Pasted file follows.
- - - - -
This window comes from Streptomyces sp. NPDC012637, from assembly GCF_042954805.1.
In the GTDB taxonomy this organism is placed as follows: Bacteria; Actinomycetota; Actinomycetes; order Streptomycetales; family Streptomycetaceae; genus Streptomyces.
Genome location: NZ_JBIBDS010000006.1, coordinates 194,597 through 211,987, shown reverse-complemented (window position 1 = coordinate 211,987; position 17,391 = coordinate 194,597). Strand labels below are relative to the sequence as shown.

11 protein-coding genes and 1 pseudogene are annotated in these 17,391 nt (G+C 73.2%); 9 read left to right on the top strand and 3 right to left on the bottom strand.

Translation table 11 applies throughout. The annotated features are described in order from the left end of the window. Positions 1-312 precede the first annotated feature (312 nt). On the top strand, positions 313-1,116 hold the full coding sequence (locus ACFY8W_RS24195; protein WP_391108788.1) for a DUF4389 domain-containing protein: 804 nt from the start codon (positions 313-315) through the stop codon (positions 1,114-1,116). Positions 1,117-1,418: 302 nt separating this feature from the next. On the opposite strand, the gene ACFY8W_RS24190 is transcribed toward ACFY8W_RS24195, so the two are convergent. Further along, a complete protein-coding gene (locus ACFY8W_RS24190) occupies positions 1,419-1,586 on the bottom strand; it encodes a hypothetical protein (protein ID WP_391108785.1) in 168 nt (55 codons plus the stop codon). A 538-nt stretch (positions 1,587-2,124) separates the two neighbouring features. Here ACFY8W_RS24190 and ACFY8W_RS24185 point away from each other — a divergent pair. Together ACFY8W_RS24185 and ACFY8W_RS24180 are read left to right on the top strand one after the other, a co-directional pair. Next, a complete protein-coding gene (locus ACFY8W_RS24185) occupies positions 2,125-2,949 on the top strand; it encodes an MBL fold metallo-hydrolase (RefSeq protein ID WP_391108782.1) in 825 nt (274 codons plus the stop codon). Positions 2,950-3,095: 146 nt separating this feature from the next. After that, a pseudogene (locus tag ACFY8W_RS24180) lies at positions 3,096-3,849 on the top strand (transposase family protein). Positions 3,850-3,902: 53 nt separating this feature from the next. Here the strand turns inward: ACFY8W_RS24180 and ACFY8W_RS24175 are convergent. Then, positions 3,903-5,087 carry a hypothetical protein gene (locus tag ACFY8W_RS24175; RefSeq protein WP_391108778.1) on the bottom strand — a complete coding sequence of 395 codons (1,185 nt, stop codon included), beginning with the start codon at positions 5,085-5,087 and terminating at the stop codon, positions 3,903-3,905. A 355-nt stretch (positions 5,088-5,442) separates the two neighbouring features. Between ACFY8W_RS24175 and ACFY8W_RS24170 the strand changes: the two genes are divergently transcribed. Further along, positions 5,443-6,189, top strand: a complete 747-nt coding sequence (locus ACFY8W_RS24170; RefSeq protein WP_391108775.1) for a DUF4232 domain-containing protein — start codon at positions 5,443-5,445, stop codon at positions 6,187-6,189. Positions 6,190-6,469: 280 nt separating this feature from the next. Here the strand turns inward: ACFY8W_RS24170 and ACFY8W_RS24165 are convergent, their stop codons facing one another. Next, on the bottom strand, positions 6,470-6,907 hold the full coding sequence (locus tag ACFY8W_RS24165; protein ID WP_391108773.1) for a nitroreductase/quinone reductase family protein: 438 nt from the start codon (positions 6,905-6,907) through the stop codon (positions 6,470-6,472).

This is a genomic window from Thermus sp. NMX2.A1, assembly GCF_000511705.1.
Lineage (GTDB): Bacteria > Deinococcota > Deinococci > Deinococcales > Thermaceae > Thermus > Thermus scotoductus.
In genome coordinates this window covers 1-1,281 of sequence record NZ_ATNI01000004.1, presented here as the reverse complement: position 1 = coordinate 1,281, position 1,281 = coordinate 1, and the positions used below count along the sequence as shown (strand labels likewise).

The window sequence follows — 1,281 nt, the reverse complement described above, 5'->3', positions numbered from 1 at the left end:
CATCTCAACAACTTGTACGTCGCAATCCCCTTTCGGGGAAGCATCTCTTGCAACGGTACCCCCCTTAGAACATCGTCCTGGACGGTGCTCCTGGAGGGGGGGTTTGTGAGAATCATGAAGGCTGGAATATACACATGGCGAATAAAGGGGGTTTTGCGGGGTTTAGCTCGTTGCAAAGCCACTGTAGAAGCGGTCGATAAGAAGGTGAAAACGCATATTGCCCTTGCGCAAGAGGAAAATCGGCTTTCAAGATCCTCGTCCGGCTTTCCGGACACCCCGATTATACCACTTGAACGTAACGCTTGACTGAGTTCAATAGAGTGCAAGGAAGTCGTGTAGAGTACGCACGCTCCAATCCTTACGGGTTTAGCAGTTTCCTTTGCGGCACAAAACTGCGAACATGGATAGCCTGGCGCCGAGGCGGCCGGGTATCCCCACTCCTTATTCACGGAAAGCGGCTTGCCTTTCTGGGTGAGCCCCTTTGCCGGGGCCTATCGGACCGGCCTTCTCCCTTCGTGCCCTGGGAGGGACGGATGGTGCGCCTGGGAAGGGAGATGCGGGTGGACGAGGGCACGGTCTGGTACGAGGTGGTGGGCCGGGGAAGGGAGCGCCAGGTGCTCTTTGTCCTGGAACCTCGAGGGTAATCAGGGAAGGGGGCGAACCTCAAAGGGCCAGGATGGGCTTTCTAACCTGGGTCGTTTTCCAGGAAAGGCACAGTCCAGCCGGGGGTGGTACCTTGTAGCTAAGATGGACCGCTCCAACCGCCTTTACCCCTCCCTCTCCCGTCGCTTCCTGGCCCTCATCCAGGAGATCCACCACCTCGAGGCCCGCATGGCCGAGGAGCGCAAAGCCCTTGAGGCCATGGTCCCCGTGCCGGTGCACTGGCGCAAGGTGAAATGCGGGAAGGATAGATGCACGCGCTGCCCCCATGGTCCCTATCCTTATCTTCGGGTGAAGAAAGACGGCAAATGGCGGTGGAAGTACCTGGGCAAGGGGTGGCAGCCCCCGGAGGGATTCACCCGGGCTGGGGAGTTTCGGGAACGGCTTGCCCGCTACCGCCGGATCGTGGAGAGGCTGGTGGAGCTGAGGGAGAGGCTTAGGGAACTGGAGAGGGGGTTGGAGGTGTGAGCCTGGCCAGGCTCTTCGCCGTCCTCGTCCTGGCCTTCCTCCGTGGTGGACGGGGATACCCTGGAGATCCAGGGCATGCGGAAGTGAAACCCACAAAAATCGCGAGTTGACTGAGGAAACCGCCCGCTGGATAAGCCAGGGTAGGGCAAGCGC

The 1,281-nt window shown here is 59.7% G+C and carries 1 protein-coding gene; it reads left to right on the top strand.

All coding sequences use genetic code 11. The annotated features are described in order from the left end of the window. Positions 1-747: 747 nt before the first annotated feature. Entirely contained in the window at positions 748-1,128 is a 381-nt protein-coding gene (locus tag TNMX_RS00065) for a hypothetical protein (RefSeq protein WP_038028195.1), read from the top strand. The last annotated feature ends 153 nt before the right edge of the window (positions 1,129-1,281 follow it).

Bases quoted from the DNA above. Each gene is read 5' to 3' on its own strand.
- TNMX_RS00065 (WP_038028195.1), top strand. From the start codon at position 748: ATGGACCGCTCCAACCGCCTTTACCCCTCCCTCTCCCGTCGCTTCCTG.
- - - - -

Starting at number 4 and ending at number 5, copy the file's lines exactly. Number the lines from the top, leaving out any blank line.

11 protein-coding genes and 1 pseudogene are annotated in these 17,391 nt (G+C 73.2%); 9 read left to right on the top strand and 3 right to left on the bottom strand.

Translation table 11 applies throughout. The annotated features are described in order from the left end of the window. Positions 1-312 precede the first annotated feature (312 nt). On the top strand, positions 313-1,116 hold the full coding sequence (locus ACFY8W_RS24195; protein WP_391108788.1) for a DUF4389 domain-containing protein: 804 nt from the start codon (positions 313-315) through the stop codon (positions 1,114-1,116). Positions 1,117-1,418: 302 nt separating this feature from the next. On the opposite strand, the gene ACFY8W_RS24190 is transcribed toward ACFY8W_RS24195, so the two are convergent. Further along, a complete protein-coding gene (locus ACFY8W_RS24190) occupies positions 1,419-1,586 on the bottom strand; it encodes a hypothetical protein (protein ID WP_391108785.1) in 168 nt (55 codons plus the stop codon). A 538-nt stretch (positions 1,587-2,124) separates the two neighbouring features. Here ACFY8W_RS24190 and ACFY8W_RS24185 point away from each other — a divergent pair. Together ACFY8W_RS24185 and ACFY8W_RS24180 are read left to right on the top strand one after the other, a co-directional pair. Next, a complete protein-coding gene (locus ACFY8W_RS24185) occupies positions 2,125-2,949 on the top strand; it encodes an MBL fold metallo-hydrolase (RefSeq protein ID WP_391108782.1) in 825 nt (274 codons plus the stop codon). Positions 2,950-3,095: 146 nt separating this feature from the next. After that, a pseudogene (locus tag ACFY8W_RS24180) lies at positions 3,096-3,849 on the top strand (transposase family protein). Positions 3,850-3,902: 53 nt separating this feature from the next. Here the strand turns inward: ACFY8W_RS24180 and ACFY8W_RS24175 are convergent. Then, positions 3,903-5,087 carry a hypothetical protein gene (locus tag ACFY8W_RS24175; RefSeq protein WP_391108778.1) on the bottom strand — a complete coding sequence of 395 codons (1,185 nt, stop codon included), beginning with the start codon at positions 5,085-5,087 and terminating at the stop codon, positions 3,903-3,905. A 355-nt stretch (positions 5,088-5,442) separates the two neighbouring features. Between ACFY8W_RS24175 and ACFY8W_RS24170 the strand changes: the two genes are divergently transcribed. Further along, positions 5,443-6,189, top strand: a complete 747-nt coding sequence (locus ACFY8W_RS24170; RefSeq protein WP_391108775.1) for a DUF4232 domain-containing protein — start codon at positions 5,443-5,445, stop codon at positions 6,187-6,189. Positions 6,190-6,469: 280 nt separating this feature from the next. Here the strand turns inward: ACFY8W_RS24170 and ACFY8W_RS24165 are convergent, their stop codons facing one another. Next, on the bottom strand, positions 6,470-6,907 hold the full coding sequence (locus tag ACFY8W_RS24165; protein ID WP_391108773.1) for a nitroreductase/quinone reductase family protein: 438 nt from the start codon (positions 6,905-6,907) through the stop codon (positions 6,470-6,472).